Supporting Young Minds this Stress Awareness Month

April is a time for spring, flowers, and sunshine (hopefully!). And alongside the small joys of Spring is Stress Awareness Month where we join a number of other charities and organisations to raise awareness about the factors which predispose stress, and recommend our favourite methods to alleviate this feeling. This year, the theme for stress awareness month is community, and I think as we emerge from the pandemic, we are realising now more than ever just how important a sense of community is for our wellbeing.

All of us at some point in our lives will probably be affected by stress, whether that’s during your teenage years, adulthood or in later life. Stress can have a profound impact on our physical, psychological, and emotional health, so it’s crucial we use Stress Awareness Month as a time to try and identify the factors which induce stress so we can put measures in place to counteract this.

Adolescents (as well as adults) often experience stress if they perceive a situation to be dangerous, difficult, or out of their control, so let’s identify some of the sources of stress that might occur and see if you can relate with any of them:

School demands, perhaps you are getting near to exam season and revision is on your mind.

Low self-esteem and poor perceived body image. This may also be because of events at school such as bullying.

Bodily changes due to puberty.

Issues with friends or peers at school.

Moving schools or neighbourhood.

Family difficulties, parents divorcing, illness in the family etc.

Taking on too many responsibilities at once.

Now, whilst it’s important to talk through the stressors, what we really want to do is give you some tips on how to manage stress. Perhaps you have your own coping strategies that work or maybe you have no idea about how to deal with overwhelming situations.

Well look no further! Here are some of our top tips:

  1. Eat well, and try to avoid unhealthy habits like excessive caffeine! (Stimulants can sometimes heighten feelings of stress and anxiety!)
  2. Avoid illegal drugs, alcohol, tobacco too.
  3. Stay active and try to exercise most days (if you’re able to) e.g a walk around your local park
  4. Try to maintain a good sleep routine. Don’t underestimate the power of sleep! Go to bed and wake up at roughly the same time each day.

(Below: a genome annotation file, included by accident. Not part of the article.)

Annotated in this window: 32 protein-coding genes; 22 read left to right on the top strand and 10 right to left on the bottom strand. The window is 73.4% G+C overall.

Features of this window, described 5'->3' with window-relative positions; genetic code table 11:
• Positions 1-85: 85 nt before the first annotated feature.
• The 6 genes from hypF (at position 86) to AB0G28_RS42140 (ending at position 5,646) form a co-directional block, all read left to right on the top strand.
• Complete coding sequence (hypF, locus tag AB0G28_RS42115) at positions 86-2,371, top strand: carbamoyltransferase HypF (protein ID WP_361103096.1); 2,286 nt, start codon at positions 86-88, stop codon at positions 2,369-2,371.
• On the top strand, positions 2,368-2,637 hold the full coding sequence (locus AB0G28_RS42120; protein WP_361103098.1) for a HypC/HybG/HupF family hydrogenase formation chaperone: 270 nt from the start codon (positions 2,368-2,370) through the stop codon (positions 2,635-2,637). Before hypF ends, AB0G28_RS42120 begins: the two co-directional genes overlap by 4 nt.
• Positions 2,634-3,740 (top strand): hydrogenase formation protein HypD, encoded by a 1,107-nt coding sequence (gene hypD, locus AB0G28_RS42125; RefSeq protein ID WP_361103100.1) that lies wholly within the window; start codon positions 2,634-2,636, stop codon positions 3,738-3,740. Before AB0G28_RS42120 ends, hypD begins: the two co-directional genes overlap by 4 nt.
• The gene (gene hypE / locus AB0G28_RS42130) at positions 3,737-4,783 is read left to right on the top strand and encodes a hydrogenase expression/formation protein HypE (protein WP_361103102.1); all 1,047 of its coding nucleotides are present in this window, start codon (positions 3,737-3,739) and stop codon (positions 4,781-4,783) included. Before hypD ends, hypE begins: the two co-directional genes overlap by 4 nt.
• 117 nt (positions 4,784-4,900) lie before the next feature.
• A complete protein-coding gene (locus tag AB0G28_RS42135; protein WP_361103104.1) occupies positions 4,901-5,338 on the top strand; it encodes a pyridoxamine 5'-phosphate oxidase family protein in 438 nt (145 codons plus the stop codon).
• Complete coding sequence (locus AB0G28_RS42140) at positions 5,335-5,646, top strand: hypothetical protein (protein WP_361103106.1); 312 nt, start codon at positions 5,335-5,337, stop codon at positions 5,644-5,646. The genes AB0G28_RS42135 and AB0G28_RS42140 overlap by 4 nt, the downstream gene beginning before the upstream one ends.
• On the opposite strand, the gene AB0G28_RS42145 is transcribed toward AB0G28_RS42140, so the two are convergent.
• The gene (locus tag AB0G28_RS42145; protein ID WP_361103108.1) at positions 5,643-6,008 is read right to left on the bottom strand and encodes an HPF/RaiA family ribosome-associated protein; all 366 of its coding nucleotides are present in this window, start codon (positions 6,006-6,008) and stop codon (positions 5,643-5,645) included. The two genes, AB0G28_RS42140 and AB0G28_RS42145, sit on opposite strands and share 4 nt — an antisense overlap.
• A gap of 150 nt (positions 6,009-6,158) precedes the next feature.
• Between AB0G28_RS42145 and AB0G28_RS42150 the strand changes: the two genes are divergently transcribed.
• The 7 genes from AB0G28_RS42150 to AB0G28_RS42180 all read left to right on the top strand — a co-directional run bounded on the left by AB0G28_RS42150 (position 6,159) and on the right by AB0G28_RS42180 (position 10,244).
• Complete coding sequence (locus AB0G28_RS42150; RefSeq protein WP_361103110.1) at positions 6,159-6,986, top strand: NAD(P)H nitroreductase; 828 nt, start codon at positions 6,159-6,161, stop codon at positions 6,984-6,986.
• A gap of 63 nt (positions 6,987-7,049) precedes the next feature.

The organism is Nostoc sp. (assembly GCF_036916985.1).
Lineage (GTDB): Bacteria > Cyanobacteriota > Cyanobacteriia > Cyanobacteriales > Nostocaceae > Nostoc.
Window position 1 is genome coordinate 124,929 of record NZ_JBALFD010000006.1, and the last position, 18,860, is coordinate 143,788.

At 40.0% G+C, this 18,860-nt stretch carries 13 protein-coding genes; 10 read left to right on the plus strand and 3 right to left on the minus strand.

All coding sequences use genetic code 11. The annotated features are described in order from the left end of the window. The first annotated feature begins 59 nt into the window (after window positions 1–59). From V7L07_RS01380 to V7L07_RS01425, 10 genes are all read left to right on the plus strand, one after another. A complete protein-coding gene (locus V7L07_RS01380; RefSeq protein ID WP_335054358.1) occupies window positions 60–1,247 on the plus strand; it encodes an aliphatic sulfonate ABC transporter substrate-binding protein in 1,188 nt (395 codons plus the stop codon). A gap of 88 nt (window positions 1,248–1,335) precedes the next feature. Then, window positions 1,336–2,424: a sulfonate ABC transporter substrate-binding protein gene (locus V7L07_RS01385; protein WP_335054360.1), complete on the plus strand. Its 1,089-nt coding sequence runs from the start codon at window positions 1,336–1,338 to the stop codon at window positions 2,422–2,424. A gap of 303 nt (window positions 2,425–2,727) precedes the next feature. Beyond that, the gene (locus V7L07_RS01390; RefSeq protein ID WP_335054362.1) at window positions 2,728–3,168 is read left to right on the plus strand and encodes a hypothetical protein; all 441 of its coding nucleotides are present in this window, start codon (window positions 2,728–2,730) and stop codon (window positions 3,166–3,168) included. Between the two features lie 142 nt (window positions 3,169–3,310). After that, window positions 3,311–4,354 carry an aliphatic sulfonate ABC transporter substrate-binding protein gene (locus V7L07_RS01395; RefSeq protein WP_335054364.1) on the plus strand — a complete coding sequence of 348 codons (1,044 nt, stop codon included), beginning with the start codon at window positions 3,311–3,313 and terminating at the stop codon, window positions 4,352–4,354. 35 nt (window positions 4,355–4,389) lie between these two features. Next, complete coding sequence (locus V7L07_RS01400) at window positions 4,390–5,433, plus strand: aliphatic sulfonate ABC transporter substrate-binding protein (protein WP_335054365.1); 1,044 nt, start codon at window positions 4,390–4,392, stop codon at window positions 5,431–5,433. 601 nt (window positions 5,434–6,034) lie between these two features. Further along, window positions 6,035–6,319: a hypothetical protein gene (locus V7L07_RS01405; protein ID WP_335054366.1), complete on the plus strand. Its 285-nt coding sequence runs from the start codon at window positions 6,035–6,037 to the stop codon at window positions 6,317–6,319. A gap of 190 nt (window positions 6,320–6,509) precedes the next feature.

5. Also! Try to avoid using screens a few hours before you are due to go to sleep so you can properly relax and unwind
  6. Signing out of social media for a while can help. Often, we get sucked into a virtual world and we forget to appreciate all that we have around us. Unplug, regroup, have a social media detox for a while, or just unfollow people who don’t make you feel good. If you want, replace them with positive affirmation or body positivity accounts. (Check out our previous blog ‘Think Before You Scroll’ for our top tips for a more mindful approach to online!
  7. Learn some relaxation techniques – progressive muscle relaxation, simply taking deep breaths, or using the 5-1 technique (5 things you can see, 4 things you can touch, 3 things you can hear, 2 things you can smell, 1 thing you can taste) to ground you in the present moment and to take your mind off the stress.
  8. Organise and prioritise. I’ll be honest, I live by my ‘to do’ lists. They keep me organised and on top of all the things I must do. I won’t lie, the satisfaction from ticking something off the list is also great
  9. Positive self-talk – challenge negative, stressful or unhelpful thoughts you may have with positive thoughts. E.g. “I will never be able to do all this revision in time” can be turned into “yes I have a lot of revision but let’s think rationally. If I make a timetable, prioritise subjects I need to revise first and take regular time out for self-care, I will be able to do this”
  10. Self-care, always. This is different for everyone but you could listen to music, draw, write, spend time with a pet.
  11. Engage in some practical coping skills. You can set goals and break them into small components to make them more manageable, for example.

But most importantly…Community. Make sure you keep in touch with friends, family, and spend time with those who help you cope in a positive way or make you feel good.

Contributed by Naomi Crowson
Specialist Support Officer at First Steps ED